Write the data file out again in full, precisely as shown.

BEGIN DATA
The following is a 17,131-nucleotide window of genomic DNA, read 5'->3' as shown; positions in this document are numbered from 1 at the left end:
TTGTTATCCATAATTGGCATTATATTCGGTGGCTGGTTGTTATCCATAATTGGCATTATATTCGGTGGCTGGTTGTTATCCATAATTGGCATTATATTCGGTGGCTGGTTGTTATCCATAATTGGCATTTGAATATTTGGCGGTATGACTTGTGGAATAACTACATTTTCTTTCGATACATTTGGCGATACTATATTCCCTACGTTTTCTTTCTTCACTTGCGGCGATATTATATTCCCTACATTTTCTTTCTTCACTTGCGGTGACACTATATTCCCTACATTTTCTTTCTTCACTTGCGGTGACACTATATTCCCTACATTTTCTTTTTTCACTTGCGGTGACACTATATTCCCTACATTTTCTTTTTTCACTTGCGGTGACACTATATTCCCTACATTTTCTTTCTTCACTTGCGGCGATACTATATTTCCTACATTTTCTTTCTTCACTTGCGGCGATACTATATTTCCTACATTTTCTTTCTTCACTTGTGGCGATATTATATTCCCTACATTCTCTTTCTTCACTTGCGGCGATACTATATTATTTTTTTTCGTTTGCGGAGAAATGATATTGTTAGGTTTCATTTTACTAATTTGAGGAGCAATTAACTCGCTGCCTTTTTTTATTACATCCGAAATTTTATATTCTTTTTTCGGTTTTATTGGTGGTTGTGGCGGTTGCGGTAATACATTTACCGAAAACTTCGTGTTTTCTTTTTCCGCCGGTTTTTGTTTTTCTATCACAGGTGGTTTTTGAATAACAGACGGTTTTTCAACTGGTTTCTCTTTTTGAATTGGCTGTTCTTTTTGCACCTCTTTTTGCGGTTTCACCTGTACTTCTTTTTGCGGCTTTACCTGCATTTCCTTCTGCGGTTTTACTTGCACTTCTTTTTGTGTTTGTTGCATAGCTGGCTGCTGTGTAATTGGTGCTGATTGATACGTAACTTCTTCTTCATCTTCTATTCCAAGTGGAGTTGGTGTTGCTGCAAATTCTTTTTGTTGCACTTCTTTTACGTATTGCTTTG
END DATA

The following is a 17,131-nucleotide window of genomic DNA, read 5'->3' as shown; positions in this document are numbered from 1 at the left end:
TTGTTATCCATAATTGGCATTATATTCGGTGGCTGGTTGTTATCCATAATTGGCATTATATTCGGTGGCTGGTTGTTATCCATAATTGGCATTATATTCGGTGGCTGGTTGTTATCCATAATTGGCATTTGAATATTTGGCGGTATGACTTGTGGAATAACTACATTTTCTTTCGATACATTTGGCGATACTATATTCCCTACGTTTTCTTTCTTCACTTGCGGCGATATTATATTCCCTACATTTTCTTTCTTCACTTGCGGTGACACTATATTCCCTACATTTTCTTTCTTCACTTGCGGTGACACTATATTCCCTACATTTTCTTTTTTCACTTGCGGTGACACTATATTCCCTACATTTTCTTTTTTCACTTGCGGTGACACTATATTCCCTACATTTTCTTTCTTCACTTGCGGCGATACTATATTTCCTACATTTTCTTTCTTCACTTGCGGCGATACTATATTTCCTACATTTTCTTTCTTCACTTGTGGCGATATTATATTCCCTACATTCTCTTTCTTCACTTGCGGCGATACTATATTATTTTTTTTCGTTTGCGGAGAAATGATATTGTTAGGTTTCATTTTACTAATTTGAGGAGCAATTAACTCGCTGCCTTTTTTTATTACATCCGAAATTTTATATTCTTTTTTCGGTTTTATTGGTGGTTGTGGCGGTTGCGGTAATACATTTACCGAAAACTTCGTGTTTTCTTTTTCCGCCGGTTTTTGTTTTTCTATCACAGGTGGTTTTTGAATAACAGACGGTTTTTCAACTGGTTTCTCTTTTTGAATTGGCTGTTCTTTTTGCACCTCTTTTTGCGGTTTCACCTGTACTTCTTTTTGCGGCTTTACCTGCATTTCCTTCTGCGGTTTTACTTGCACTTCTTTTTGTGTTTGTTGCATAGCTGGCTGCTGTGTAATTGGTGCTGATTGATACGTAACTTCTTCTTCATCTTCTATTCCAAGTGGAGTTGGTGTTGCTGCAAATTCTTTTTGTTGCACTTCTTTTACGTATTGCTTTG